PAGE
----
Friday, July 26, 2013

Being Brave Despite Being Scared…

Although they tend to get overlooked, Jacob wasn't the only one with recent medical appointments. I took Gavin to our family doctor a few weeks ago for constant throat clearing. It had been going on for months, I had forgotten to ask about it at his four-year well visit and the throat clearing was happening more often.  Gavin kept telling me he couldn't help doing it and he couldn't stop.  I tried offering incentives, but became worried that it could be something else, especially since it was worse during meals.

Dr. Kelch did an exam and looked G over. She said he has very large tonsils, which didn't surprise me because that seems to run in the family.  TD had to have his tonsils out because they were uncharacteristically enormous.  Gavin’s throat and lungs were both clear of infection.  Dr. Kelch had G do a breathing strength test with a little plastic contraption much like what they give patients post-op, except this one you blow out as hard as you can instead of sucking in.  Gavin passed with flying colors. He was well over the requirements for a six year old, the age that the scale started. She still wrote a script for G to have a lung x- ray. We went on to talk about neurological ticks and if they run in our family. Being adopted I have very little family history and with my observation of TD’s family over the last nine years I couldn't think of any at the time. She does think it’s most likely a tick and he should outgrow it. She even went as far to say that most ticks resolve during teenage years. Oh my!

When we were done discussing the throat clearing, Dr. Kelch told me she heard a heart murmur during the exam.  Yeah, awesome.  I, naturally, start imagining the worst possible afflictions, but after talking a little more and doing some research, apparently murmurs are common, especially in children.  According to the National Heart, Lung and Blood Institute,

A heart murmur is an extra or unusual sound heard during a heartbeat. Murmurs range from very faint to very loud. Sometimes they sound like a whooshing or swishing noise.  This is the sound of the heart valves closing as blood moves through the heart. Doctors can hear these sounds and heart murmurs using a stethoscope.  The two types of heart murmurs are innocent (harmless) and abnormal.  Innocent heart murmurs aren't caused by heart problems. These murmurs are common in healthy children. Many children will have heart murmurs heard by their doctors at some point in their lives.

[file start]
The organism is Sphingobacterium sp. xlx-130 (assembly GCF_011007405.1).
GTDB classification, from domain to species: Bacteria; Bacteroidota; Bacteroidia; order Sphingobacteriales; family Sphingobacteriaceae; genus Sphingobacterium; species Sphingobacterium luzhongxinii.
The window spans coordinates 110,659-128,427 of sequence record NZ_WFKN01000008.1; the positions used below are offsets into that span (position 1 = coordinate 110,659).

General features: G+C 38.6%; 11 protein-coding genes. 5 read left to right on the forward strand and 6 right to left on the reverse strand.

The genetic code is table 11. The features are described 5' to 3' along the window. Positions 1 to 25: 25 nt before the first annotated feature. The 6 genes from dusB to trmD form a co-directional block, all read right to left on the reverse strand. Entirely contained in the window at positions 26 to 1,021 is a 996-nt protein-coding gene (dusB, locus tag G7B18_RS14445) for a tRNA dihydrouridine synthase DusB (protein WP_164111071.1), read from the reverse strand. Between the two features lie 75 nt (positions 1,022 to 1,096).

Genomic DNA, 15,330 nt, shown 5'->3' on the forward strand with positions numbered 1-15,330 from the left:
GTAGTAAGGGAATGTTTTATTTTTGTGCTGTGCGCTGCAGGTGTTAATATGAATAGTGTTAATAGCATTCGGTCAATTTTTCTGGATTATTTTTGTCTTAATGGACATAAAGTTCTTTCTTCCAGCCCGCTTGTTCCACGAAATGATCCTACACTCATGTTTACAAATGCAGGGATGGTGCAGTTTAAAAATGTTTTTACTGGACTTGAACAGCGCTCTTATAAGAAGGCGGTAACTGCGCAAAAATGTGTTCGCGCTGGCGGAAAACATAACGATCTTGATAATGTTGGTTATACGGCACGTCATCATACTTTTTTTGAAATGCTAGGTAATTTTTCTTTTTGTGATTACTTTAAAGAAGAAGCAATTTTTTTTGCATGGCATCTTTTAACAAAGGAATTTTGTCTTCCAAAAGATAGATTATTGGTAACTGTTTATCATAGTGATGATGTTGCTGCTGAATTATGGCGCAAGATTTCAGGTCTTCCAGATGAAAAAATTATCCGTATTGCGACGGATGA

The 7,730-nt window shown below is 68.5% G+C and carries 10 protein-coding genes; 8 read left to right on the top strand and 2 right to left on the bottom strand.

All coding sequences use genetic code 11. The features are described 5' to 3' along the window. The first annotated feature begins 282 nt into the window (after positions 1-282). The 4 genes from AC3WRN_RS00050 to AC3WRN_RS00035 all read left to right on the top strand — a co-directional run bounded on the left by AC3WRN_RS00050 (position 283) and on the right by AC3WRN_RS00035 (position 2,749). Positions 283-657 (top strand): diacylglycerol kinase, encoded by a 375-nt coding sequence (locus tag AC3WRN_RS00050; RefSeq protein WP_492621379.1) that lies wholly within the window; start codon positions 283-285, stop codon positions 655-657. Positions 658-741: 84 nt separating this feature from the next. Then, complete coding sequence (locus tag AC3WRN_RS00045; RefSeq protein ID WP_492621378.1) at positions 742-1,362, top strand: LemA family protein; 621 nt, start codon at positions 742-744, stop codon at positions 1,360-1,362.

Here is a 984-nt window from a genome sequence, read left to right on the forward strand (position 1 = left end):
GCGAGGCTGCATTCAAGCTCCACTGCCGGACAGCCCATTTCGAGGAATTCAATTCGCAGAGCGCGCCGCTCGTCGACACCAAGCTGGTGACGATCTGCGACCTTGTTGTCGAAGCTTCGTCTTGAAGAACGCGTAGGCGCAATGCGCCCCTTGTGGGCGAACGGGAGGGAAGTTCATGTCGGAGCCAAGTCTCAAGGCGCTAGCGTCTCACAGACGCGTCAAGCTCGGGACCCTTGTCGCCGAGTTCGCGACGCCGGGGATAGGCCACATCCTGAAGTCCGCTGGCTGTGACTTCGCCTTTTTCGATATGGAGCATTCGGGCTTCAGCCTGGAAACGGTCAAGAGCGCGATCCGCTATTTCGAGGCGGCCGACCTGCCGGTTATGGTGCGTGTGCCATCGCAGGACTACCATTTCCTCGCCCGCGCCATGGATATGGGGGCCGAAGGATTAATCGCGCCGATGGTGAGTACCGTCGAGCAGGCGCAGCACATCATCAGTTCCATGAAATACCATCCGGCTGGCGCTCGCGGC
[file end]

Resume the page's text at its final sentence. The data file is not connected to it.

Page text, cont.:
I’m not even going to go into abnormal murmurs because… Well, because I don’t have to.  Dr. Kelch went on to say she wasn't too concerned because G is SO active and developing on-point, but wanted him to have a heart echo for a baseline and to confirm his heart is healthy. 

Gavin has been exposed to so much more than any child his age should have to see and he does amazing processing and understanding it all.  It's the normal for him.  He has this quiet concern that I can see in his eyes, but he's too brave to break down.  I've seen it many times, like during shots, or when he had his concussion and CT, watching other little kids getting chemo, seeing his big brother hooked up to 6 lines, eye exams  and during this heart echo.  We had to go to Cardiology at Tallahassee Memorial Hospital, which G is very familiar with because we take Jacob there every two weeks, but it's still the big hospital and is scary. Gavin and I were taken in to a private room and he took his shirt off and climbed into a big bed. His tech was super cool with a hip short hair cut and funky glasses.  She started right off kidding with G and making him smile.  She explained everything to him and got busy setting everything up.  A few leads were attached, but the echo only consisted of an ultrasound of the heart.  G thought the jelly was yucky, but the leads being removed ended up being the worse part.  It was really neat to see his heart beat and watch his blood pumping through.  The tech told us about her own little guy, adopted from Russia, who has a congenital heart defect.  She even showed G a video from her phone of her son dancing and singing.  He's six years old and had G cracking up.  The appointment went as best it could.  No results were given, but she did show me a very small leak and told me if there was a great concern we would not be free to go home.  We went home.

The results were back a few days later and we were informed that Gavin only has a "trace of tricuspid," which is less than a mild case.  He's going to be ok!  He may have to do a follow up in a few years, but for now we will be thankful that our little guy’s heart is healthy. That makes my heart happy!  Since the appointment, G had an x-ray that was clear.  He was a brave boy and sat tall up against the metal, with me holding his hands above his head.  She took four pictures and G and I got to see them afterwards.  We talked about him conquering his fears by recognizing that he’s scared, but following through and doing whatever it is he has to do despite being scared.  He made us proud!
PS - I wrote this almost a month ago and the throat clearing has stopped!!! Yay!!



  1. Oh boy -- not sure what to say except -- never a dull moment (cliche' I know but....). God bless a cardiac tech who worked well with a young kid! And god bless you!

  2. Wow, what a brave kiddo. That is a lot of testing & I am so happy he cleared everything. Connor has what they call an 'innocent heart murmur' His heart is healthy but I was sure glad we knew about it before we knew about NF2 because it always comes up at surgery time. Anyway, I can only imagine your fears & I am so glad G came through it all with a healthy report! Now, something else I found out in your post is that you, like me are an adopted child. Funny huh?!?!